A Man in a Woman's World is full of such cool blasts of common sense -- not least his scepticism about the all-healing power of therapy, which is worth a book in itself.

    What's most refreshing about it, though, is that Jackie Hayden doesn't pretend to have all the answers. He's simply sharing his own experiences and observations over time, and his conclusions are nothing if not modest: proper funding for rape services, yes, but also an acceptance from women's aid organisations that women can be violent and predatory sometimes too; that not all women involved in pornography and prostitution are there because men forced them into it; likewise, a desire that women who espouse dysfunctional views of men be challenged about them. Is that really too much to ask?

    His chatty, unpretentious, discursive style also neatly sidesteps any accusations that he's engaged in some kind of polemical rant here.

    Hayden emerges from the page as a decent, humane, humorous man who has found himself sadly alienated by the attitudes of many women who, while spouting slogans about equality and respect, are profoundly derogatory deep down about his identity as a man, and, by extension, all the other men he knows to be honourable and caring too.

    That they can lose the active support of a man like Jackie Hayden is a dreadful indictment of Irish feminists and should give them pause for thought at least.

    That it probably won't is profoundly depressing. When he contacted former colleagues to ask for their help in writing this book, they didn't want to know, replying to his letters instead with a "veiled threat of legal action". Whatever happened to free speech?

    A Man in a Woman's World is published by Killynon Books and Hot Press Books

    this link is from cooltools4men, posted by khankrumthebulgar
    Feminism = Fear + Flattery

  2. #2
    Percy's Avatar
    Percy is online now Knackered old Knight
    Member Since
    May 2006
    Overlooking the D'Entrecasteaux Channel. The views are magnificent.

    Re: A Man In A Woman's World (book)

    Let this be a lesson for all those who erroneously think that manginas and feminists must be excoriated at every turn. Some can become enlightened. The more reasonable and open ones must come over to our side if our society is to be restored, or at least changed for the better. And 'our side' must be rational and welcoming. It is encumbent upon us all to recognise people who are willing at least to try to learn.

    Thanks BT.
    When in need of a drink to Refresh the soul
    Drop into the Knight & Drummer Free House.
    Always leave a Comment as a tip.

    Cum dilectione hominum et odio vitiorum
    Love the Sinner but not the Sin.
    (St. Augustine)

    For we wrestle not against flesh and blood, but against Principalities, against Powers,
    against the Rulers of the Darkness of this world, against Spiritual Wickedness in high places.
    (and within ourselves)

    A Feminist is a human being who has lost her way and turned vicious. If you meet one on the road as you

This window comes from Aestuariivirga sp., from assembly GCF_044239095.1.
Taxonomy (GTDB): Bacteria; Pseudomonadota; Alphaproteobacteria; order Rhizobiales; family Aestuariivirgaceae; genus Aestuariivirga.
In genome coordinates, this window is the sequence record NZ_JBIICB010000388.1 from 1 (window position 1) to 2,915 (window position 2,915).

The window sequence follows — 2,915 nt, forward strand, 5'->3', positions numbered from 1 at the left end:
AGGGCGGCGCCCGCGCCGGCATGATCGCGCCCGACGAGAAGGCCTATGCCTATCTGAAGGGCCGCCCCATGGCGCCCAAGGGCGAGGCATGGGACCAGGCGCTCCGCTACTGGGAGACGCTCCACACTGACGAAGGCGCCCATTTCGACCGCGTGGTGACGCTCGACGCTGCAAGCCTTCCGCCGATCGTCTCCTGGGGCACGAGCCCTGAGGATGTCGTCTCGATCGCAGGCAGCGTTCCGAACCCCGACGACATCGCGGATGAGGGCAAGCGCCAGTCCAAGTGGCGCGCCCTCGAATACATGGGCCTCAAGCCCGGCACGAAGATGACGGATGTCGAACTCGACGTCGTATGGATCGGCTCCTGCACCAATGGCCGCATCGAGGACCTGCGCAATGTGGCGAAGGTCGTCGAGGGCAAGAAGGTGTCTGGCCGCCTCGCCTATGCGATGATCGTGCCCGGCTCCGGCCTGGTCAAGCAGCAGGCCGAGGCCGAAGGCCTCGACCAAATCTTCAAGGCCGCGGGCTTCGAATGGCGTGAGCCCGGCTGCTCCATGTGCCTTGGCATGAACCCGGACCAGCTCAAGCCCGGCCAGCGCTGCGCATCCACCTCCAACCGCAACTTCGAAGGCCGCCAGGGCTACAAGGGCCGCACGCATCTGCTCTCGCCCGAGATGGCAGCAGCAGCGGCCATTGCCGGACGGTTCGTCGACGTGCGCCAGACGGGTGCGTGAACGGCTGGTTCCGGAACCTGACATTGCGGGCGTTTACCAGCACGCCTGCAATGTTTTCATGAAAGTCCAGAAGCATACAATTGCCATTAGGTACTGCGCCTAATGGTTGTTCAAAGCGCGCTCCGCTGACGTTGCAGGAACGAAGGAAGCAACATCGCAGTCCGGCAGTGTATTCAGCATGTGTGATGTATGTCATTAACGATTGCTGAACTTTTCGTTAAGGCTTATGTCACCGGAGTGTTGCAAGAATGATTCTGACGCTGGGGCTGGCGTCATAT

Go your Own Way, offer kindness but keep your sword drawn.

  3. #3
    christianj's Avatar
    christianj is offline Moderator
    Member Since
    Jul 2006
    My Blog Entries:

    Re: A Man In A Woman's World (book)

    It does sometimes annoy me when people are this obviously correct..

    Well stated P.

  4. #4
    ooftus goofus's Avatar
    ooftus goofus is offline Established Member
    Member Since
    Nov 2007

    Re: A Man In A Woman's World (book)

    Quote Quote from Percy View Post
    Let this be a lesson for all those who erroneously think that manginas and feminists must be excoriated at every turn. Some can become enlightened. The more reasonable and open ones must come over to our side if our society is to be restored, or at least changed for the better. And 'our side' must be rational and welcoming. It is encumbent upon us all to recognise people who are willing at least to try to learn.

    Thanks BT.

    I always wondered if it was possible for a "feminist" to be enlightened.So many seem disturbingly and hopelessly brainwashed and unwilling to "open" their minds.Didnt Nelly Furtado also leave the feminut fold?

  5. #5
    Dr David Banner's Avatar
    Dr David Banner is offline Established Member
    Member Since
    May 2006

    Re: A Man In A Woman's World (book)

    At college I remember feeling revulsion and yes I confess freely HATRED of feminism when I saw as a young student the bile the hypocisy the LIES and the fecking obvious lesbianism...He was a magina and there are many like him feminism has no good in its rotten to the core.

    Well, thats not even half the battle, and sadly, that is where 90% of all energies in the antifeminist arena are spent.. Making observations is easy.. solutions are far harder../QUOTE]
    Too right Drex I am really fed up most of my fight is supressing anger to keep peace where I work...
    feminism is a disease the Doc is working on a cure. Symptoms include compulsive liar, constant aggression, allergic to logic, often affects women who are fat with short hair and big earings, but can be normal looking.
    Reason tablets three taken daily. If the sufferer displays shaming tactics double the dose. Remarkably the illness disappears in disaster zones.